Can Climate Change Affect the Chocolate Industry?

The International Center for Tropical Agriculture found that a predicted combination of changing temperature and rainfall patterns could dramatically affect West Africa, which supplies about two-thirds of the world's cocoa. If the changes in climate occur, the amount of land that works well for growing chocolate will dramatically decrease from the years 2030 to 2050, which would not only drive chocolate prices up into the luxury goods range but would also have a negative impact on farmers in Côte d’Ivoire and Ghana, where cocoa production represents about 7.5 and 3.4 percent of those countries' gross domestic products, respectively.

More facts about chocolate:

  • Three main varieties of cacao beans are used to make chocolate: forastero, criollo and trinitario. The notoriously difficult to grow criollo is the rarest type, making up only about 5 percent of all cacao beans grown. Forastero beans are the most commonly grown.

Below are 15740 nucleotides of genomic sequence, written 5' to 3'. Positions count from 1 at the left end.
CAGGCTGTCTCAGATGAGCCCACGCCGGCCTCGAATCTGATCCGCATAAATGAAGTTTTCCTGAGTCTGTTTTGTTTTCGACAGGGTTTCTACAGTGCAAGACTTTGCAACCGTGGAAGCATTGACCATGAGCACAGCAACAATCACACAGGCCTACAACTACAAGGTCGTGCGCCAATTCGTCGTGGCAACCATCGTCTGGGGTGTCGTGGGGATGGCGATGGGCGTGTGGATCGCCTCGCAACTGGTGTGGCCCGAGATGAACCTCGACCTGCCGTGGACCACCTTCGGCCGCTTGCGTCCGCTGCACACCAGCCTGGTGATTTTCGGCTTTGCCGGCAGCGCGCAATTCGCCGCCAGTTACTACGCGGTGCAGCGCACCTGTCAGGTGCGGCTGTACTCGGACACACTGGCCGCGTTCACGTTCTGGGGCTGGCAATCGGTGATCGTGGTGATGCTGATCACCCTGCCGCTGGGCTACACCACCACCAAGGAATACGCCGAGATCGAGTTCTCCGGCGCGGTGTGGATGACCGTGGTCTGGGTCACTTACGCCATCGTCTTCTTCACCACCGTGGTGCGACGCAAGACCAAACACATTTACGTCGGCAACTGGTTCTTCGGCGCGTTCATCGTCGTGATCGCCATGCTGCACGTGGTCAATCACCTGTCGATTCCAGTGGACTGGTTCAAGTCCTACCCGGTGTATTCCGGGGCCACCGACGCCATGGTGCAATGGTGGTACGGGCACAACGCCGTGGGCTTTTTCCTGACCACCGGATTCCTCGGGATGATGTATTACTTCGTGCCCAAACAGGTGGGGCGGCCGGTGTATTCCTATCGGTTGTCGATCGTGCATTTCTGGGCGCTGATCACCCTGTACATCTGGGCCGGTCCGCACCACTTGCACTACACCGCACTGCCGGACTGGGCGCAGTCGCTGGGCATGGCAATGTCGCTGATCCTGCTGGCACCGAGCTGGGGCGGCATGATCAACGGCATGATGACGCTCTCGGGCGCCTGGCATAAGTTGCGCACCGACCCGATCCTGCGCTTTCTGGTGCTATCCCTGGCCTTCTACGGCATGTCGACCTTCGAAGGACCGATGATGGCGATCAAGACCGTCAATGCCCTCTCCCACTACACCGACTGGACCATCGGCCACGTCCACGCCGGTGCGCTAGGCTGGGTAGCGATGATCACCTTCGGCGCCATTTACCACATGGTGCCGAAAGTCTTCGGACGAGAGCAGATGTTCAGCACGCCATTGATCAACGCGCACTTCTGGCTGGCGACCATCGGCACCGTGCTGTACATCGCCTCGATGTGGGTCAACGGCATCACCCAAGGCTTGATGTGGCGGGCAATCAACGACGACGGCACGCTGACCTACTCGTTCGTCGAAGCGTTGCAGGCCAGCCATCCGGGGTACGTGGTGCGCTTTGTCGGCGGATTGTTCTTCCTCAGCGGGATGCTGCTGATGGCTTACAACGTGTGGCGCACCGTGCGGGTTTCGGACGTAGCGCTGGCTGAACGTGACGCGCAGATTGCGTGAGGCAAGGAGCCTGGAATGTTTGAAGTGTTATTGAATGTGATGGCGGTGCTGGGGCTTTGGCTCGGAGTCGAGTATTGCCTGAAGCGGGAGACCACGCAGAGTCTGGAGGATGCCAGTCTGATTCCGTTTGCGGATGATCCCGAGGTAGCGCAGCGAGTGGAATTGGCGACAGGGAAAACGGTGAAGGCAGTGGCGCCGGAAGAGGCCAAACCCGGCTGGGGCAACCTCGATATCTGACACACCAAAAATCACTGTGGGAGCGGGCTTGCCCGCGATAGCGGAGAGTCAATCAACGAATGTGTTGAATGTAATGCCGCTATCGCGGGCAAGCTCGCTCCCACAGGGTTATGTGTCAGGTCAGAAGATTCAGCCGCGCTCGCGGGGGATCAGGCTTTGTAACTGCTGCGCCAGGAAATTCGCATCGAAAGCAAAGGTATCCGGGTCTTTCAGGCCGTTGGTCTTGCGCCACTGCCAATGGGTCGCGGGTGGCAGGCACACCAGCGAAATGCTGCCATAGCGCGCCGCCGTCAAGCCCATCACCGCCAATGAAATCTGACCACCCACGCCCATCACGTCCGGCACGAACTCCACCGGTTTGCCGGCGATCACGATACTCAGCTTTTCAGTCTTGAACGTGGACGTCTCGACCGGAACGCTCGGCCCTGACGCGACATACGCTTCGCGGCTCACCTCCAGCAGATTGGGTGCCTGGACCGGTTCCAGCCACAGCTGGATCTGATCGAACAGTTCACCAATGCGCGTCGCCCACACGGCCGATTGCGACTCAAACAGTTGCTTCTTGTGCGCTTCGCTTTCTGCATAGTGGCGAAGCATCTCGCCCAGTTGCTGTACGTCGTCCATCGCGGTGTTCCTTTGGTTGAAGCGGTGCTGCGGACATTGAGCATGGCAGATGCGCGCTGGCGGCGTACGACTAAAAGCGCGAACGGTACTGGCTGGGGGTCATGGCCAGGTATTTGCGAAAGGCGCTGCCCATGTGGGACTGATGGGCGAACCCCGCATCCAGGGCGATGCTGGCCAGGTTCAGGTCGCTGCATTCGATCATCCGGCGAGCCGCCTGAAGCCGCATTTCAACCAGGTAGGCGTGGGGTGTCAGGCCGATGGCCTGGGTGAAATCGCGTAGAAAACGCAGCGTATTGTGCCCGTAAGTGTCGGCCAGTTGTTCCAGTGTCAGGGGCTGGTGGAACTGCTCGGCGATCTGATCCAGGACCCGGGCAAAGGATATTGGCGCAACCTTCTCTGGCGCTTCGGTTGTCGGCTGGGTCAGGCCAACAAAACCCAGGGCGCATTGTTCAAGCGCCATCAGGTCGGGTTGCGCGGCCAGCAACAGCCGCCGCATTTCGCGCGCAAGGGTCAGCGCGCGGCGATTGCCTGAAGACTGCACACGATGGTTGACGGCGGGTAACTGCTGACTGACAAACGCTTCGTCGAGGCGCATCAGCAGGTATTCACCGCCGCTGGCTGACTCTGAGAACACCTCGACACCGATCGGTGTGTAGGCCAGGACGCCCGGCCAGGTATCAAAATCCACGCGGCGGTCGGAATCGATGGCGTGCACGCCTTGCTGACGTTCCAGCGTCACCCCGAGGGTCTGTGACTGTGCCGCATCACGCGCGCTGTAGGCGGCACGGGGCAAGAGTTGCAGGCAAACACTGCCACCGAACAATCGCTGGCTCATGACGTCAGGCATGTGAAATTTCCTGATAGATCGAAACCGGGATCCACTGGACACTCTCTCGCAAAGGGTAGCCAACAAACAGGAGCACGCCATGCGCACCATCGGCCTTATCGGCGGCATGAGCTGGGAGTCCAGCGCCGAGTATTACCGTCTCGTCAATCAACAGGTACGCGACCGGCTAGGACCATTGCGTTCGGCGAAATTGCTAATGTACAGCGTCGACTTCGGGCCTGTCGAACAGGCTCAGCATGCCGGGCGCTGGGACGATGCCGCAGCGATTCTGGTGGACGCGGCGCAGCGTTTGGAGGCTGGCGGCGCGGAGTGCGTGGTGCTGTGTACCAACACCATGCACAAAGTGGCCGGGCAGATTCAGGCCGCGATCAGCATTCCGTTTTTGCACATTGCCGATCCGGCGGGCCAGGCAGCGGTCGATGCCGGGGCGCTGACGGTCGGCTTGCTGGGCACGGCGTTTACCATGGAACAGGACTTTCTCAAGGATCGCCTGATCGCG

• Chocolate has been part of United States military rations since 1937. Most varieties of military chocolate, which are designed to withstand temperatures as hot as 140° Fahrenheit (about 60° Celsius), are made by the Hershey company.

  • As of the late 2000s, it cost about $3,000 US Dollars per 2,204.6 pounds (1 tonne) of chocolate.
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Discussion Comments


Great article with interesting facts. Also, I didn't know that there was chocolate made to withstand extremely high temperatures. If so, why aren't they sold in stores?


@Chmander - I agree with you. People usually buy chocolate around the Holidays, when the weather is nice and cool. However, this article is talking about the climate change in a sense that it affects the cacao beans, which are used to make chocolate. It's harder to produce chocolate when the weather patterns are all over the place, especially in this day and age.


Just my opinion, but I thought climate change could also affect the chocolate industry in the sense that chocolate melts very easily. After all, do people even eat it in the hot summer weather? Some do, but I doubt it's a lot of people. It's way too messy, and too much of a hassle. In the winter, it's pretty much the opposite.

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